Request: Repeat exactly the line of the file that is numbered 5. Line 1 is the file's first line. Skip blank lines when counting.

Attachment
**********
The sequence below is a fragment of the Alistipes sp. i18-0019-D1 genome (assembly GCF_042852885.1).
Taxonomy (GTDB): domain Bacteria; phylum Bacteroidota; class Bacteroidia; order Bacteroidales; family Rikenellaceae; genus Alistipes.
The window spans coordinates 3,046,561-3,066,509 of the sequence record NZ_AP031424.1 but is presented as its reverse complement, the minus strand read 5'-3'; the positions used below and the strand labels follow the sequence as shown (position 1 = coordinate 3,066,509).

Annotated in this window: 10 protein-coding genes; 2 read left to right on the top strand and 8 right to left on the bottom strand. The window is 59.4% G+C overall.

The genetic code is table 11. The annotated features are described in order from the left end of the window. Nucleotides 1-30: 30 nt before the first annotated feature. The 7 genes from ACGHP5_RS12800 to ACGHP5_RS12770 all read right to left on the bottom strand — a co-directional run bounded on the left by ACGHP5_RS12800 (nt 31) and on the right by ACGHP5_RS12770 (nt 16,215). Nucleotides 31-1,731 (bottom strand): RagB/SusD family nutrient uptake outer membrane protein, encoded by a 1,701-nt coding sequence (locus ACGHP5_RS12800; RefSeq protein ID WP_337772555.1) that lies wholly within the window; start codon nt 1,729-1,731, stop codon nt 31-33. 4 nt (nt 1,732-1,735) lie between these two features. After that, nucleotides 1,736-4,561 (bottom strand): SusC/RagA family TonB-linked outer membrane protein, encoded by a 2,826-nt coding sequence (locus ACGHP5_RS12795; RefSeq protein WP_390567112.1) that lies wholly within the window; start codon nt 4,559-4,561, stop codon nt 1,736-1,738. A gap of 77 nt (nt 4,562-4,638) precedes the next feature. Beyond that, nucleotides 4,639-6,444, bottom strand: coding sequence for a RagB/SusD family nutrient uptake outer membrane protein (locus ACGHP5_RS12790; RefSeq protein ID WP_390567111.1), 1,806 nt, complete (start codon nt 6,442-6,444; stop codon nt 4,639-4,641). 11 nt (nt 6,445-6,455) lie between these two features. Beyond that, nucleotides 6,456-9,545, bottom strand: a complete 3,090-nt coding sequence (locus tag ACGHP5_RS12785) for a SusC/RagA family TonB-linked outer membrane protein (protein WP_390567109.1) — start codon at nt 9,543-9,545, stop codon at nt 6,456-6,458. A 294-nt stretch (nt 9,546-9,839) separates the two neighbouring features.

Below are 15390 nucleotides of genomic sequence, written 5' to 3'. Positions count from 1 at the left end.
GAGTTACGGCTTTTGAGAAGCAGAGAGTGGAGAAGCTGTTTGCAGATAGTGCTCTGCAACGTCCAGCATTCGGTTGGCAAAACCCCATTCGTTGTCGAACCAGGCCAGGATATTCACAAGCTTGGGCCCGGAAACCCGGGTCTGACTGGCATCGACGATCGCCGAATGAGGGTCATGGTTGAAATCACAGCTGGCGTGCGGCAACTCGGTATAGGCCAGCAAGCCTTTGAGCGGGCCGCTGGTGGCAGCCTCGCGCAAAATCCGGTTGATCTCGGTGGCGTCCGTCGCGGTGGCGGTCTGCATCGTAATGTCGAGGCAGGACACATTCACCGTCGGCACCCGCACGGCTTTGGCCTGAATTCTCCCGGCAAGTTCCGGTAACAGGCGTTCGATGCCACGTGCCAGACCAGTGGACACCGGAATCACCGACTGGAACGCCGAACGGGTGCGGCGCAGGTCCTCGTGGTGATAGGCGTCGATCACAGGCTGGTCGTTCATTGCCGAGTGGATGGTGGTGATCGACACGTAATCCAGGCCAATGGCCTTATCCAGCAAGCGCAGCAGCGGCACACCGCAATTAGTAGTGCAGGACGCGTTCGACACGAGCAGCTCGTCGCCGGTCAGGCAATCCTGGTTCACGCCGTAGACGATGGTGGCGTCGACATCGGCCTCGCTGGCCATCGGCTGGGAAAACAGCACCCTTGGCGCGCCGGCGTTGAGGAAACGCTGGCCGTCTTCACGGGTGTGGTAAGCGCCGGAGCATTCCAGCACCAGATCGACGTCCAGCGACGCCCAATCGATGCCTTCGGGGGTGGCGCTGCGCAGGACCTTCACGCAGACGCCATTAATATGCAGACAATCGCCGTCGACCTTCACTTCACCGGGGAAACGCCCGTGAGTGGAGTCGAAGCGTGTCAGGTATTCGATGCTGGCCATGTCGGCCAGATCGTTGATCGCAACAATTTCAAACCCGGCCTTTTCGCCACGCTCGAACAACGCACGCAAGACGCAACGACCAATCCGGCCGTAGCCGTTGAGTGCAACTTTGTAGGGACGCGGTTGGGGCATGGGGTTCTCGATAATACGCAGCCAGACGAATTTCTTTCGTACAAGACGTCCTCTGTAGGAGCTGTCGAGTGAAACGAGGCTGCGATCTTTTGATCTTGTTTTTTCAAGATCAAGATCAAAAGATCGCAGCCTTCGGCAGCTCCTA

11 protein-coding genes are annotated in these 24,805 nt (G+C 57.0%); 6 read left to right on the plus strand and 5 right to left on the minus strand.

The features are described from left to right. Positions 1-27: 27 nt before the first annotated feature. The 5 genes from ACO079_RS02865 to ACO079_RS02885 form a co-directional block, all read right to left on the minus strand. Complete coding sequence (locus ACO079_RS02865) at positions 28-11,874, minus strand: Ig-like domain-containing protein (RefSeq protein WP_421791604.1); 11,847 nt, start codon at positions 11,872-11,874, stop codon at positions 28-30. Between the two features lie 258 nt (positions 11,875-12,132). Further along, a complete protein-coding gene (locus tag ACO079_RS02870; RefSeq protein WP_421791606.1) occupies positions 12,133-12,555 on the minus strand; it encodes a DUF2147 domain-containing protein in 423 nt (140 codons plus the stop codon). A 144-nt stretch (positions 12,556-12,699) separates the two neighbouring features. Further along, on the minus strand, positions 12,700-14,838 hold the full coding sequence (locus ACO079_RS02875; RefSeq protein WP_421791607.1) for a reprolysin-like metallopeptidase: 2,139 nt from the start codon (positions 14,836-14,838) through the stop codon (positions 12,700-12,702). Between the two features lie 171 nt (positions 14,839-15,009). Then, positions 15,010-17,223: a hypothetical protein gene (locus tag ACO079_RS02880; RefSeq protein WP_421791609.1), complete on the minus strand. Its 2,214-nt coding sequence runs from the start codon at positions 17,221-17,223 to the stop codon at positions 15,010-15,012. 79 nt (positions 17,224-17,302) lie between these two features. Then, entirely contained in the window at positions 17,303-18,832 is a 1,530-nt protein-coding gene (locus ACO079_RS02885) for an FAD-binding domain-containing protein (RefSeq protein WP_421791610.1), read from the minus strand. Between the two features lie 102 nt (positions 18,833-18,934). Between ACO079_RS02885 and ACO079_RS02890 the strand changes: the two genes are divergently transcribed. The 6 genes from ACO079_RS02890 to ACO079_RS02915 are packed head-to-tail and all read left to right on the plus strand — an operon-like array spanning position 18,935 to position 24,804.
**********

The genetic code is table 11. The annotated features are described in order from the left end of the window. Nucleotides 1-30: 30 nt before the first annotated feature. The 7 genes from ACGHP5_RS12800 to ACGHP5_RS12770 all read right to left on the bottom strand — a co-directional run bounded on the left by ACGHP5_RS12800 (nt 31) and on the right by ACGHP5_RS12770 (nt 16,215). Nucleotides 31-1,731 (bottom strand): RagB/SusD family nutrient uptake outer membrane protein, encoded by a 1,701-nt coding sequence (locus ACGHP5_RS12800; RefSeq protein ID WP_337772555.1) that lies wholly within the window; start codon nt 1,729-1,731, stop codon nt 31-33. 4 nt (nt 1,732-1,735) lie between these two features. After that, nucleotides 1,736-4,561 (bottom strand): SusC/RagA family TonB-linked outer membrane protein, encoded by a 2,826-nt coding sequence (locus ACGHP5_RS12795; RefSeq protein WP_390567112.1) that lies wholly within the window; start codon nt 4,559-4,561, stop codon nt 1,736-1,738. A gap of 77 nt (nt 4,562-4,638) precedes the next feature. Beyond that, nucleotides 4,639-6,444, bottom strand: coding sequence for a RagB/SusD family nutrient uptake outer membrane protein (locus ACGHP5_RS12790; RefSeq protein ID WP_390567111.1), 1,806 nt, complete (start codon nt 6,442-6,444; stop codon nt 4,639-4,641). 11 nt (nt 6,445-6,455) lie between these two features. Beyond that, nucleotides 6,456-9,545, bottom strand: a complete 3,090-nt coding sequence (locus tag ACGHP5_RS12785) for a SusC/RagA family TonB-linked outer membrane protein (protein WP_390567109.1) — start codon at nt 9,543-9,545, stop codon at nt 6,456-6,458. A 294-nt stretch (nt 9,546-9,839) separates the two neighbouring features.